- Nothing worth streaming for 95% of the expedition. Even on my best tornado days, my total 'tornado viewing time' averages maybe 10 to 20 minutes per event. Someone is going to have to watch my stream all day, including the hundreds of miles of driving and hours of waiting, to see those fleeting few moments. Who is going to sit at their computer all day waiting for that brief moment in time?
- Prospect of overloaded cell towers during the height of storm season, including even those who bought the expensive amps. This issue is a 'biggie' that I wonder about. During peak storm season, there are hundreds of storm observers in the vicinity of storms, with potentially dozens attempting to stream video simultaneously. Will providers start implementing technology to limit bandwidth if mass streaming starts routinely affecting network performance?
- Too much competition to realistically expect to recoup costs via stream sales, or garner a worthwhile audience. If 20 other storm observers are streaming the same scene as I am, why would anyone tune into my stream?
I could be wrong, but I see streaming as largely a tool for the more successful segment of Plains-based storm observers who already have established local TV connections. For the rest of us, I can't think of it as anything else but yet another time-consuming, costly and unecessary fad that sounds fun, innovative and interesting, but in the end, doesn't have any real benefit for anyone involved. For me, it would boil down to spending $500 on amps and antennas so that 3 people could watch me drive down the interstate for 5 hours, and *maybe* have 10-15 people watching when I saw a tornado. I doubt that the streaming would bring in the additional $500 in sales to cover its cost, over and above what I already have available through my current arrangement with a breaking news video agency. Again, unless you're a storm observer with a TV show or existing station contract/relationship - which 90% of us don't have.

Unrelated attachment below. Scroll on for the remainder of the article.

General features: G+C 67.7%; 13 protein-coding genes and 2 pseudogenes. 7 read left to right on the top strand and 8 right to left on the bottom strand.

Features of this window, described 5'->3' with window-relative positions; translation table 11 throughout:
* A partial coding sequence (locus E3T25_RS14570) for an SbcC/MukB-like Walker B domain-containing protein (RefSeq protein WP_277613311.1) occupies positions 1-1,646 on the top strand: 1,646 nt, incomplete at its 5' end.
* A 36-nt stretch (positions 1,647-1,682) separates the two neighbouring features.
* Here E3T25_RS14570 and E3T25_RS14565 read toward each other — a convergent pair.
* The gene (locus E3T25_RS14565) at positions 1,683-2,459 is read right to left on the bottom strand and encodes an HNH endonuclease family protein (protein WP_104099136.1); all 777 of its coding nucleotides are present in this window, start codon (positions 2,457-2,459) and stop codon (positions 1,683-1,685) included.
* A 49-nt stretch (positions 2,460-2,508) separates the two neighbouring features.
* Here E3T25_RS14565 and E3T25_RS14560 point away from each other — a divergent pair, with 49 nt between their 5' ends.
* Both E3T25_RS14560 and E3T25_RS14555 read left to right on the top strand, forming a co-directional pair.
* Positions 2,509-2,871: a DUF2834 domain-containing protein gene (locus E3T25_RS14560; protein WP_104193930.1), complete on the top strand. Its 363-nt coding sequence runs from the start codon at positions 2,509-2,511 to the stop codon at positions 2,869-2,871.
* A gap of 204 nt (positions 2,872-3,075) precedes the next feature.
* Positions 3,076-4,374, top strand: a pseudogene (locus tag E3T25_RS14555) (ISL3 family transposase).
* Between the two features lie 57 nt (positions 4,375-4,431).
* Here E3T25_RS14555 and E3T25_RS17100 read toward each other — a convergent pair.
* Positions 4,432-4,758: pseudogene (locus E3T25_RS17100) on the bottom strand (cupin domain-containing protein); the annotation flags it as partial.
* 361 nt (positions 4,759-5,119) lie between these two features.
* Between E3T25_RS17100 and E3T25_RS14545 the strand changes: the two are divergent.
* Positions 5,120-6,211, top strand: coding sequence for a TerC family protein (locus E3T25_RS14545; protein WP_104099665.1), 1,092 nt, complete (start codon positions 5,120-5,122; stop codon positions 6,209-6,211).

All told, I think that streaming is a very cool technology that has some potential for a select demographic. All I'm suggesting is to be realistic in ones reasons for making the decision to spend money or effort to stream. In reality you're probably not going to get much notoriety, viewership or income from live streaming. As I've said before - in the end "nobody cares", so do it only if it's for your own enjoyment.
That said, if I'm sitting waching a slow-moving, cyclic tornadic supercell - and my other cameras are set up and rolling - and I have a spare minute to start a stream - you may see a few live shots from me on here. I will probably add a static live video link on here during the Plains trips, the only thing is that visitors will just have to keep clicking on it to see if the stream is active.
This web site is made possible by support from CIS Internet.
GO: Home | Weather Observing | Photography | Extreme Weather Library | Stock Footage | Blog
Featured Weather Library Article: